The City of Williams Lake’s water system — a labyrinth of pipes and pump systems throughout the community — boasts some impressive stats.
One hundred and fifteen kilometres of water pipes that serve 11,500 residents; 450 system connections; five deep water wells 70 metres deep that produce one billion imperial gallons of raw water per year and six operators who ensure the level 3 water distribution system is maintained in tip top shape.
In the last few years the City has updated and modernized the way it sanitizes your drinking water.
A sodium hypochloride system has replaced chlorine gas that used to be added to the water to sanitize it.
The gas was stored at the Scout Island well sites.
“We used to have chlorine gas and we used to mix it with the water and inject it that way,” said Joe Engelberts, manager of water and waste for the City.
“We got away from chlorine gas which we possibly could have had five tones of liquid chlorine sitting down at Scout Island.
“We got rid of that for public safety and workers’ safety as well.”
Engelberts explained the current system consists of a salt water solution run through an electric plate that becomes sodium hypochloride which provides the disinfection.
Stations were updated in 2009 and 2011.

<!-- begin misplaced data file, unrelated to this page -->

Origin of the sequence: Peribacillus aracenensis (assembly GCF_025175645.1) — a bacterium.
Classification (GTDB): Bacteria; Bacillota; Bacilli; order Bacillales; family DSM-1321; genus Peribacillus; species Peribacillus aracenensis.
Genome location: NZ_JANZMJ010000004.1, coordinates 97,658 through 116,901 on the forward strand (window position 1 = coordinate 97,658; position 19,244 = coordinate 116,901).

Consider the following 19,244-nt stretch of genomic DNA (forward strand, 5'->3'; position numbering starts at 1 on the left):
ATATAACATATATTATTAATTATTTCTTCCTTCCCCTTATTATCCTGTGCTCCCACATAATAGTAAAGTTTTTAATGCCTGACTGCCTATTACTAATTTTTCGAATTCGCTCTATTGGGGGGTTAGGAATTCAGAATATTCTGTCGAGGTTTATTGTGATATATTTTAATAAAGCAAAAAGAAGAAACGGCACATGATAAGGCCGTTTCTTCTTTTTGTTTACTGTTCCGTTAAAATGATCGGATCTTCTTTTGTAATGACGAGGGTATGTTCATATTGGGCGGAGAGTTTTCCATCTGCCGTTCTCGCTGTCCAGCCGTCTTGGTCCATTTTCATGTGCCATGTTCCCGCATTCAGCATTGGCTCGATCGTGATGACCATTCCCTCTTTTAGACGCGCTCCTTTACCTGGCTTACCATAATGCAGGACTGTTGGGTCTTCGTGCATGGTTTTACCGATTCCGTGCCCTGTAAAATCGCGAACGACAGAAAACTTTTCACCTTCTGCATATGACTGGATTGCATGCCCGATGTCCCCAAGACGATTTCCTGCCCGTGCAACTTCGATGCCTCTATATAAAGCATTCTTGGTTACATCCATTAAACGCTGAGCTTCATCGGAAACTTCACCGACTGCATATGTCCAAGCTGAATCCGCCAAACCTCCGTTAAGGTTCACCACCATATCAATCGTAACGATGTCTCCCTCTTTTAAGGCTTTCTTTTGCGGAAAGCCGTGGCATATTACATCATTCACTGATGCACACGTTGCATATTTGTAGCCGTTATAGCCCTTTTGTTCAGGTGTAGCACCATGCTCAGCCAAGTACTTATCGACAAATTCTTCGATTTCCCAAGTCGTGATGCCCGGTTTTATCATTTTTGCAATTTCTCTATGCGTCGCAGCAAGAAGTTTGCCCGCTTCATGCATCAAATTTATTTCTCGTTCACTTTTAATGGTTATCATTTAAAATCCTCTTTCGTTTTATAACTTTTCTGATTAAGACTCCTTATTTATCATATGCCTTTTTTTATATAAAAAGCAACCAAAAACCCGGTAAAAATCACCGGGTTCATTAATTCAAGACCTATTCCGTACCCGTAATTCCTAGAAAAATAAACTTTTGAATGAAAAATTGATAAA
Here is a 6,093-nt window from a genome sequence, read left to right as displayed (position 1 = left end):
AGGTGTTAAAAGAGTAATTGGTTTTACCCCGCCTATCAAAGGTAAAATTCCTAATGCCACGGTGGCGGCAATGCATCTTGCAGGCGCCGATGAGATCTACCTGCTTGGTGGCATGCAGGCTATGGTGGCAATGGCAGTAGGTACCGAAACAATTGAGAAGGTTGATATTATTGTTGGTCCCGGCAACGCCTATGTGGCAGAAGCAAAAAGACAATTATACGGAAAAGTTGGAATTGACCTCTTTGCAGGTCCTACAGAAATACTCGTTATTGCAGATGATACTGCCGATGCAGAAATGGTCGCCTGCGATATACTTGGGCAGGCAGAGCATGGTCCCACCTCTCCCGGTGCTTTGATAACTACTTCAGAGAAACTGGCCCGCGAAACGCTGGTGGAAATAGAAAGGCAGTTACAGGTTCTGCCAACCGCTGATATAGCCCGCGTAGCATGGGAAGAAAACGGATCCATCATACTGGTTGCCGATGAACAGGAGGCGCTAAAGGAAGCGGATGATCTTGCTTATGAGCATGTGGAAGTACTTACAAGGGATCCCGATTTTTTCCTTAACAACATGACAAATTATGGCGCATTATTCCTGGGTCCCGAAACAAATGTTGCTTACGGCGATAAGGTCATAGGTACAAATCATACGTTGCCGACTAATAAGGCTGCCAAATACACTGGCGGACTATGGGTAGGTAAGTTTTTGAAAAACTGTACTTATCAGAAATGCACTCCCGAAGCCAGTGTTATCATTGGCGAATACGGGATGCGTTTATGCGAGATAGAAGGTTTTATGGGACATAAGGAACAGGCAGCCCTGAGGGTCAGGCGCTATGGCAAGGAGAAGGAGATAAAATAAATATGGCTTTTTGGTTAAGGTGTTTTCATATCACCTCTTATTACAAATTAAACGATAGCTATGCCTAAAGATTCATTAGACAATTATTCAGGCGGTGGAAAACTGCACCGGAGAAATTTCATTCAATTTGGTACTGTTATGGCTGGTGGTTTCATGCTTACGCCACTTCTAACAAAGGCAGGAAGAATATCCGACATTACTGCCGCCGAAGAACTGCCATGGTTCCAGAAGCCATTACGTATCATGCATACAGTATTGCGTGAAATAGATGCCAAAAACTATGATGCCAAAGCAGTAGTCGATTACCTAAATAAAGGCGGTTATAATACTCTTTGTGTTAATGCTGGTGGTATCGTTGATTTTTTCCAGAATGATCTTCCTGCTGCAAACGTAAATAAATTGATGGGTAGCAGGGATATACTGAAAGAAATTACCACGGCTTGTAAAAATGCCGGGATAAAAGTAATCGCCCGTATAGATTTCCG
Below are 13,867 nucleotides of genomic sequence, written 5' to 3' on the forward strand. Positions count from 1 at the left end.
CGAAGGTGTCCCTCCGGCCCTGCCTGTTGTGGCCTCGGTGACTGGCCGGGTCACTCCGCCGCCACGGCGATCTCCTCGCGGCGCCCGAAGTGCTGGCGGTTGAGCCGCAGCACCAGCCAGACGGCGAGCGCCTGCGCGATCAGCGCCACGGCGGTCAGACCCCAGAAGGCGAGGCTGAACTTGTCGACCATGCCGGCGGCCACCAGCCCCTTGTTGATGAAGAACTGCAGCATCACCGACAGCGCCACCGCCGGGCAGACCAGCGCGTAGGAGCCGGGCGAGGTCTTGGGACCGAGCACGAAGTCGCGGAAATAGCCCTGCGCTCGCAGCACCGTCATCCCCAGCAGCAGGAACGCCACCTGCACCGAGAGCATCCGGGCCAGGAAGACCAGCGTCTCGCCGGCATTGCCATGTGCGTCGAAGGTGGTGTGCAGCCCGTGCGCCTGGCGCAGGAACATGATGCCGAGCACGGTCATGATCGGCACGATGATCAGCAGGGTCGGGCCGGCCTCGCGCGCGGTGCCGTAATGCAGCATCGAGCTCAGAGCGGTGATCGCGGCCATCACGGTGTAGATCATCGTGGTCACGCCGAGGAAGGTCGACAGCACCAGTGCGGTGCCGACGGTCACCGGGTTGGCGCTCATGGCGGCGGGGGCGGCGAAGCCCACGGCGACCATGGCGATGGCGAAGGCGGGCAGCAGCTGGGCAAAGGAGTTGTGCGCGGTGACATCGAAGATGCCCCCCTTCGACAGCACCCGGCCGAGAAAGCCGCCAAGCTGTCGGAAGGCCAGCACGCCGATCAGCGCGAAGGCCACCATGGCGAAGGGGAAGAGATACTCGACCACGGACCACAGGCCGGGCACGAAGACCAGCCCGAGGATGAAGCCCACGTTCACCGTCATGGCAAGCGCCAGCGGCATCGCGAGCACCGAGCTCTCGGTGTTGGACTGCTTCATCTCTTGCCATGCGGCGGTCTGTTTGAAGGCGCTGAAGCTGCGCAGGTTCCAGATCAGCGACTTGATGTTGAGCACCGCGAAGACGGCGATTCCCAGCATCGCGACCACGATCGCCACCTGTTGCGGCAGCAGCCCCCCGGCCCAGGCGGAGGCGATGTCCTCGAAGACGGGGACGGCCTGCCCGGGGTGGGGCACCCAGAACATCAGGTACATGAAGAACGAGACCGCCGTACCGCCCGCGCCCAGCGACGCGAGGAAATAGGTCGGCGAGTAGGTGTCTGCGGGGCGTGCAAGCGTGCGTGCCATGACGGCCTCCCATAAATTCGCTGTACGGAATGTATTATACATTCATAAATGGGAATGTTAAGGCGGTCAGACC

The sodium hypochloride is added at two parts per million for every million gallon of water; that level disinfects the liquid to Interior Health Authority’s drinking water standards.
The IHA administers the City’s water permit and therefore the City has to comply with “certain requirements throughout the year.”
Engelberts said the City tests the water on a daily basis for E-coli and coliform and samples are sent away once a week to an independent lab testing for those bacteria.
Water samples are also sent away on a quarterly basis to measure minerals such as arsenic and zinc in the water.
Two samples are sent away annually for raw water tests that check for hydrocarbons and volatile organic compounds.
Engelberts said the City also follows the drinking water guidelines as laid out by the federal government.
Before reaching the wellheads, the City’s potable water seeps through “sands and gravels.”
A confining layer of clay prevents against infiltration of water from the lake into the aquifer.